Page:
April Is Distracted Driving Awareness Month: How Expectations Influence Our Perceptions When DrivingShare
Tuesday, April 12, 2022
April is National Distracted Driving Awareness Month. Throughout the month, Marc Gentzler, professor, psychology, will share his expertise on driver safety discovered through years of research. Marc, a professor at Valencia since 2013, obtained his doctoral degree in human factors psychology in 2014 from the University of Central Florida, with a focus on the neuroscientific aspects involved in driving. His dissertation was titled “Driving performance adaptation through practice with and without distracters in a simulated environment.” He has 14 peer-reviewed publications, 15 conference presentations and 14 conference poster presentations. Further, Marc reviews papers in his field and has previously done consulting analyzing the perceptual and cognitive factors involved in real car accident cases.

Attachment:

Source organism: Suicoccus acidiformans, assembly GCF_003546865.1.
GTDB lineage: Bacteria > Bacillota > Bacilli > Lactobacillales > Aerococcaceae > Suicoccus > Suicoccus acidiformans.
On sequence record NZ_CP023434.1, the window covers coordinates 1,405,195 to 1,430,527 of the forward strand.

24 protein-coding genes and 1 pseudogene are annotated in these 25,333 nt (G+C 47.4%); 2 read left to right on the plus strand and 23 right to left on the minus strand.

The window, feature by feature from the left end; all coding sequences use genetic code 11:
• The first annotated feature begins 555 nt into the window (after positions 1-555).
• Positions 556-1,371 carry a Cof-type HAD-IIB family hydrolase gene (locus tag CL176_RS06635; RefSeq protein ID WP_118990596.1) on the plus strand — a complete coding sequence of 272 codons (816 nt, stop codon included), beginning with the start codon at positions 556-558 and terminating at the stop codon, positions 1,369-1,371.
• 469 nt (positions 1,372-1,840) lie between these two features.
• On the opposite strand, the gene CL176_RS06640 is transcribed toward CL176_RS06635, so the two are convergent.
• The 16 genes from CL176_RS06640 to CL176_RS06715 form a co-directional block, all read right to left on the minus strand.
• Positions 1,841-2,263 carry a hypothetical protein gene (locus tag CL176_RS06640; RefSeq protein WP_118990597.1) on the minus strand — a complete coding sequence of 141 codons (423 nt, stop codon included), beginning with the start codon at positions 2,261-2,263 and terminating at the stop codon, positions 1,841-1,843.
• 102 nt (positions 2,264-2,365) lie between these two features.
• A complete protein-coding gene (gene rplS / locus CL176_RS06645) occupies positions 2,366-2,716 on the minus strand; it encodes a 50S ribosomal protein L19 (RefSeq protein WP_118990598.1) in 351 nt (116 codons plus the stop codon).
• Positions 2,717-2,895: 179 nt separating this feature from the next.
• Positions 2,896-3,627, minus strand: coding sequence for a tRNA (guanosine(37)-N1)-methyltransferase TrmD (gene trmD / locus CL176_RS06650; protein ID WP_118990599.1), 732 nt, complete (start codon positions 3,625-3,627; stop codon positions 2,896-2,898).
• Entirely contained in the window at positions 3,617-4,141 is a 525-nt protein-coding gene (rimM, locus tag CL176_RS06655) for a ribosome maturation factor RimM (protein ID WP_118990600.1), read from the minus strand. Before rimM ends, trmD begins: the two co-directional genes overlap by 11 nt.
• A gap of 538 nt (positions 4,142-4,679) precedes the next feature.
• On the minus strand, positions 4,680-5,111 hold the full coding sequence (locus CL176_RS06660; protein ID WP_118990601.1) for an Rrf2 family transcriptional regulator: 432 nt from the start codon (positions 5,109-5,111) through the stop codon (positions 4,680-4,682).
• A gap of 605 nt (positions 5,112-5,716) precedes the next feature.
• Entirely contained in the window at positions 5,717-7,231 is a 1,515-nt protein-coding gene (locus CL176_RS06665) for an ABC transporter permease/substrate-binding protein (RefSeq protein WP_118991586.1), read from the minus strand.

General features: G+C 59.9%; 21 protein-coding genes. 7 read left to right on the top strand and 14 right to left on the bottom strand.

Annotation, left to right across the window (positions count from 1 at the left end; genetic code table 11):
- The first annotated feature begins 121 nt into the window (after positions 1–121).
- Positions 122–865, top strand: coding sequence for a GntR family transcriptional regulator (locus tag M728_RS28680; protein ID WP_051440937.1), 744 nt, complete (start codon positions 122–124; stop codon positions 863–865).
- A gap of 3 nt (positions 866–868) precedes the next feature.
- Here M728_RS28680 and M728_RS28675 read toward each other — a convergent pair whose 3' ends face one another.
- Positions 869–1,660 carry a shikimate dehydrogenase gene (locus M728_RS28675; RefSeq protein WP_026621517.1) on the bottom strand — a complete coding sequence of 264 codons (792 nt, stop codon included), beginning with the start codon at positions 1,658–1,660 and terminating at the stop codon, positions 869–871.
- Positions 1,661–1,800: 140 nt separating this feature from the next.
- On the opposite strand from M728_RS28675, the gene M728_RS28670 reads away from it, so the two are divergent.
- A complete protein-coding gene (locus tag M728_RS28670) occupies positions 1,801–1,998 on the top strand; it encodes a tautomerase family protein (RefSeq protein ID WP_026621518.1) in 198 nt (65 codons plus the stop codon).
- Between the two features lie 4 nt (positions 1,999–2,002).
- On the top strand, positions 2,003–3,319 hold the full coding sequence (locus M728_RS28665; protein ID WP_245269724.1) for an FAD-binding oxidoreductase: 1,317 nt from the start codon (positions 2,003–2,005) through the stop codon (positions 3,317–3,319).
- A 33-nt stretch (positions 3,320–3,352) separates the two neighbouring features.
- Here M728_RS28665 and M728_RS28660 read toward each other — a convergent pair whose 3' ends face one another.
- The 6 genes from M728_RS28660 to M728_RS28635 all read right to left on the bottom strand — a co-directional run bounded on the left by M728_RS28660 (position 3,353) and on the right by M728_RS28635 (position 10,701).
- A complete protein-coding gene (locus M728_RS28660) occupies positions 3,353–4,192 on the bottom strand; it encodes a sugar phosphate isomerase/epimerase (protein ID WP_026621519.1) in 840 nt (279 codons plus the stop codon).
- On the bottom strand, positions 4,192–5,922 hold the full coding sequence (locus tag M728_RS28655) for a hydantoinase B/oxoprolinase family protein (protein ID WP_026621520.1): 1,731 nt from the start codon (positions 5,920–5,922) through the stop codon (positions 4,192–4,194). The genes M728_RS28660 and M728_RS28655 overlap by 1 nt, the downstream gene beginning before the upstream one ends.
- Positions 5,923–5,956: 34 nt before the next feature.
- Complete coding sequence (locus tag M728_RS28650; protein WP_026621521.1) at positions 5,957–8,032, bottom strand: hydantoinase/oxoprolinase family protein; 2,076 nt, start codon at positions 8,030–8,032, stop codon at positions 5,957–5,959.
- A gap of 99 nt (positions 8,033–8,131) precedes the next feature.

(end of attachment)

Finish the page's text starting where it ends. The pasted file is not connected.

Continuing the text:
By Marc Gentzler, Professor Psychology
In this second article in my series, I’ll share how expectations influence our perceptions while driving. When people think of perception, they usually think of the five senses and how the eye and ear parts function. Yes, that is a part of it, but really perception is involving the brain.
Sensation and perception are not synonymous. Sensation is the process of picking up information in the environment and turning it into electrical signals. But then the brain takes that info and translates it for us. That translation can be impacted by many factors, such as emotions and expectations from past experiences.
Think about it this way: you have a Lego tower in the real world. Sensation and perception would be like breaking it down into its separate bricks, taking a blow torch and melting the plastic, and then taking that melted plastic and trying to recreate the original tower as best as possible. The question is, how close is that representation the brain made of the environment, that melted plastic tower, to the original Lego tower in the environment? The truth is, we really don’t know for sure what is out there in the world, just what our brain tells us. It’s like our translator for a language we don’t understand.